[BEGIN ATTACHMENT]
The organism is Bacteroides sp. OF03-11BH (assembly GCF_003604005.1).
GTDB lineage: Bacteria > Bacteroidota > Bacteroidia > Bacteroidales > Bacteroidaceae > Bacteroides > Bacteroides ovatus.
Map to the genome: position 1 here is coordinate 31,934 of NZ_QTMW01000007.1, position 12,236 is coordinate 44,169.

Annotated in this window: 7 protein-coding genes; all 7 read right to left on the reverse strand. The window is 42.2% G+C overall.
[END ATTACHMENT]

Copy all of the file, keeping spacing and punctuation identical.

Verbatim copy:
The organism is Bacteroides sp. OF03-11BH (assembly GCF_003604005.1).
GTDB lineage: Bacteria > Bacteroidota > Bacteroidia > Bacteroidales > Bacteroidaceae > Bacteroides > Bacteroides ovatus.
Map to the genome: position 1 here is coordinate 31,934 of NZ_QTMW01000007.1, position 12,236 is coordinate 44,169.

Annotated in this window: 7 protein-coding genes; all 7 read right to left on the reverse strand. The window is 42.2% G+C overall.